It is specifically Buddhism that provides an asymmetrical view of existence – with exclusive emphasis on the escape from suffering while neglecting all opportunities for a “fulfilled” life in personal development, social participation, and joy. Hinduism and Buddhism both – as also the Judeo-Christian and Muslim religions – lack a central emphasis on improving the conditions here on Earth – on personal responsibility and a demand for personal initiative for an improvement of the state of our civilization and society or for the improvement of living conditions in this world.
2. What provides for the stability of religions?
Once the virtual reality of religious concepts has found a certain inner coherence and has become part of cultural tradition, even increasing contradictions with advancing thought or observations that offer better insight into actual reality at first do not result in changes of religious concepts or philosophical dogma. For example, the discovery of natural evolution with all the cruelty resulting from over-propagation and selection of the fittest – not to mention natural or technical catastrophes, the many cruel methods developed by nature for attack and defense between living beings, and the prevalence of diseases, pests, and predators among all plants and animals – did not lead to a modification of the concept of an always loving, providing, and all-planning God-Father in the Christian religion. “Intelligent Design” is still being discussed. 
The reason for adherence to once-chosen religious concepts may be a defense against the loss of mental security or destabilization of cultural values and coherence, especially since contradictory new insights initially don’t offer coherent systems of new religious thought.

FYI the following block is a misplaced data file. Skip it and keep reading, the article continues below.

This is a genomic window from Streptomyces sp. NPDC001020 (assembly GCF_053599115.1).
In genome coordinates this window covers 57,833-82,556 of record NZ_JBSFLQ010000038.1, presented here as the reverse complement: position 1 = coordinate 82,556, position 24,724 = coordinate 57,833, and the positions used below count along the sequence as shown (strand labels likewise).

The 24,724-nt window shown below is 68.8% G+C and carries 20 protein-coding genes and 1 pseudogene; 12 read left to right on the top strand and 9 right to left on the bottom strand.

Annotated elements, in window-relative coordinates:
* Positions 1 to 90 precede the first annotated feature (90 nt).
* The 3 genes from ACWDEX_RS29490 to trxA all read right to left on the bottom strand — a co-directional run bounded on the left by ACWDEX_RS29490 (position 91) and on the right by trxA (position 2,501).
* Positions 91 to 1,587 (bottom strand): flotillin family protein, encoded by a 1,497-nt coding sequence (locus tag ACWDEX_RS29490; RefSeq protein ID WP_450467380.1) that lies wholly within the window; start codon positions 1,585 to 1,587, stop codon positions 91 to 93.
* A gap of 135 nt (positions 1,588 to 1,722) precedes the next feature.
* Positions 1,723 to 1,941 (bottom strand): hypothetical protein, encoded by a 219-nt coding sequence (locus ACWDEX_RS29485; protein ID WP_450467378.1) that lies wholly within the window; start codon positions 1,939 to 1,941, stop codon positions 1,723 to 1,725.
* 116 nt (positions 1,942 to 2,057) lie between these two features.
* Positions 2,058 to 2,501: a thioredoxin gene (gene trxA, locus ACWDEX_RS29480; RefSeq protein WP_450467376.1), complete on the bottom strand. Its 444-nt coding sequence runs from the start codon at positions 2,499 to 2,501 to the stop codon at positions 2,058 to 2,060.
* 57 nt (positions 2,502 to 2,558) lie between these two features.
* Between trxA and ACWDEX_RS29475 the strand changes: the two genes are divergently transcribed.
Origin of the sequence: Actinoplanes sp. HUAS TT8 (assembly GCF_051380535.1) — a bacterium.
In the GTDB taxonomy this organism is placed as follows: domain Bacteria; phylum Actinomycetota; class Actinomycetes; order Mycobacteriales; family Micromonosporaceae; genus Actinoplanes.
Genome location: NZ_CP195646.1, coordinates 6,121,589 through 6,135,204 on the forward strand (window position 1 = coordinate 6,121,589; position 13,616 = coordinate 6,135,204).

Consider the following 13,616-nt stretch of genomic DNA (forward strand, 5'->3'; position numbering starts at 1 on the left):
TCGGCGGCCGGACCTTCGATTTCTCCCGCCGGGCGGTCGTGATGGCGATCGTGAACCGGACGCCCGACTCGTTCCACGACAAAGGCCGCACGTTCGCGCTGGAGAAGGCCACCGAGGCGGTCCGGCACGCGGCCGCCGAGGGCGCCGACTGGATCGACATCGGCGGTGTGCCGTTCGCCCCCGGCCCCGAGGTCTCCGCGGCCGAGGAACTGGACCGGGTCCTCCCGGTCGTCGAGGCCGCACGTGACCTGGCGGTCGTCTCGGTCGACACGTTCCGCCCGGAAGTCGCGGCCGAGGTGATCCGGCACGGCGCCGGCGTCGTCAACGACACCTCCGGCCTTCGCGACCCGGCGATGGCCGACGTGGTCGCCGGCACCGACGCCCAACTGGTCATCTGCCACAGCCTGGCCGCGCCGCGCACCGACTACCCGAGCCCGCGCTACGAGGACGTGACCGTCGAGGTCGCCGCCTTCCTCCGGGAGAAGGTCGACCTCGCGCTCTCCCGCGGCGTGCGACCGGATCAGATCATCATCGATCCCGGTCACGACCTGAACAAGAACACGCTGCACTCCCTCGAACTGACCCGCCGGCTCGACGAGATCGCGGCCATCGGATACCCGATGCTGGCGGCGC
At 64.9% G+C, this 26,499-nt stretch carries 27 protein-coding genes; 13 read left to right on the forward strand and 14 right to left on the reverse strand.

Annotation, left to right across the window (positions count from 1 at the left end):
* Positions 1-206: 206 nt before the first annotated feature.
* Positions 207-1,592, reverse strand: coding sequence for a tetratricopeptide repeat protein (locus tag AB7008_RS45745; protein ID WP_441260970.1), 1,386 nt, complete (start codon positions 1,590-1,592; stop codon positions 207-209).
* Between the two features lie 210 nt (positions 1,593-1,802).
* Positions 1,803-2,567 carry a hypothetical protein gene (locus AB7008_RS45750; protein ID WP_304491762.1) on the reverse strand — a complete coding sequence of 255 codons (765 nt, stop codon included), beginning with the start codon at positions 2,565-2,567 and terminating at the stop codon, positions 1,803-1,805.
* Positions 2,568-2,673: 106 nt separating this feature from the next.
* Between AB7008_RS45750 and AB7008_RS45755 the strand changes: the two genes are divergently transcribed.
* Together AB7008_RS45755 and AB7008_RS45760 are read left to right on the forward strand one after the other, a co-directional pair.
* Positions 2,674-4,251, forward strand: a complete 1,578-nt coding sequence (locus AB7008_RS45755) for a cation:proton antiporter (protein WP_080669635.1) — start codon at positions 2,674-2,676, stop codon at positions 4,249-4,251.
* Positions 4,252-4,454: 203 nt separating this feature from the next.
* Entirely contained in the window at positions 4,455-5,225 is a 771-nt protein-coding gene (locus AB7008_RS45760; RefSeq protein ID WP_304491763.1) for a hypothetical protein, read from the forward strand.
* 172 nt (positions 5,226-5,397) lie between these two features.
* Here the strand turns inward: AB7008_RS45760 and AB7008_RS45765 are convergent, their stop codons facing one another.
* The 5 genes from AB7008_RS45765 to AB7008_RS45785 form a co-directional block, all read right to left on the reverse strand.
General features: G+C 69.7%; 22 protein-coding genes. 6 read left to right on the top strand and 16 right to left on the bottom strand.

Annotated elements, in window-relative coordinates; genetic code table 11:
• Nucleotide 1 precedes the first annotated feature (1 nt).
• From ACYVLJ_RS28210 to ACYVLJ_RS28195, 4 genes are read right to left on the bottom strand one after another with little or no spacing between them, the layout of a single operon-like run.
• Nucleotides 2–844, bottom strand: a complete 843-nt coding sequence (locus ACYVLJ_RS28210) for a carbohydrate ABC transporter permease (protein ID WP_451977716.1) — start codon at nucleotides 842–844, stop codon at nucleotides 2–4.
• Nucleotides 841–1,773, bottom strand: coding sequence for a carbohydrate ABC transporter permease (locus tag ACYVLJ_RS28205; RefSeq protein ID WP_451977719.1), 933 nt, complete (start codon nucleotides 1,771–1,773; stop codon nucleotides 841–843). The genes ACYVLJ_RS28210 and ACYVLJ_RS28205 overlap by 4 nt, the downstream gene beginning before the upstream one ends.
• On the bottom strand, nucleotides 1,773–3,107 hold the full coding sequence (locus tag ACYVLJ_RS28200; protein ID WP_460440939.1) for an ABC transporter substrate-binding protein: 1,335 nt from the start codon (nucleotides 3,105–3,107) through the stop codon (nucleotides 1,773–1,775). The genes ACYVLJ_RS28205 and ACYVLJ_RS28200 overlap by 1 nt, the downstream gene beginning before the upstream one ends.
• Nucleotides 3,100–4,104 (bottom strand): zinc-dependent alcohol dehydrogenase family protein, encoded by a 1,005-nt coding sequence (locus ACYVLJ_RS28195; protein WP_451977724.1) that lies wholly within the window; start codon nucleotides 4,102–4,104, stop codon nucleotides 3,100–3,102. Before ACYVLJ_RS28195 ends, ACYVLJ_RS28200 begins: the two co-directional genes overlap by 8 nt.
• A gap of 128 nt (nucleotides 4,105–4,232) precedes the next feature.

The defense of the habitual religion or the habitual system of thought occurs mainly through denial, questioning of the consistency or general validity of the objections, reference to selective observations, or formation of personal preferences and priorities in assessing the importance of arguments – often in great personal hostility toward the “heretic”, “apostate”, or “infidel”.
For example, most people still see nature in a romantic view (in their garden or on a walk) and don’t care much about the cruelty therein. Most people give little thought to what the fact of “natural evolution” could mean to religious dogma. To most of us, Christ’s teachings from the “Sermon on the Mount” – of brotherly love and the ideals of humility, mercy, pureness of heart, and peacemaking – should still be the ideals for our lives in society and for this world.
Many people can still point out how prayer has helped them and how blessed their own life has been – while neglecting the tragedies of others. Do those beliefs in Divine interference form a religion of survivors and winners – neglecting the perished and the losers? What can the individuals of wasted or crushed lives believe in, who also fervently appealed to their God without response, especially when the victims were innocent or youngsters? Just look at the tsunamis, earthquakes, and horrors of war – and the daily reports of crimes and accidents – or visit a pediatric hospital. What was the guilt or “sin” of all these victims? The response that their suffering is merely meant as a lesson for the survivors is either thoughtless or immensely cruel. Even Pope Benedict XVI, in his above-mentioned speech on May 28, 2006, at a former concentration camp, exclaimed: “Why Lord did you remain silent? How could you tolerate this?” and “We must continue to cry out humbly yet insistently to God: Rouse yourself! Do not forget mankind, your creature!”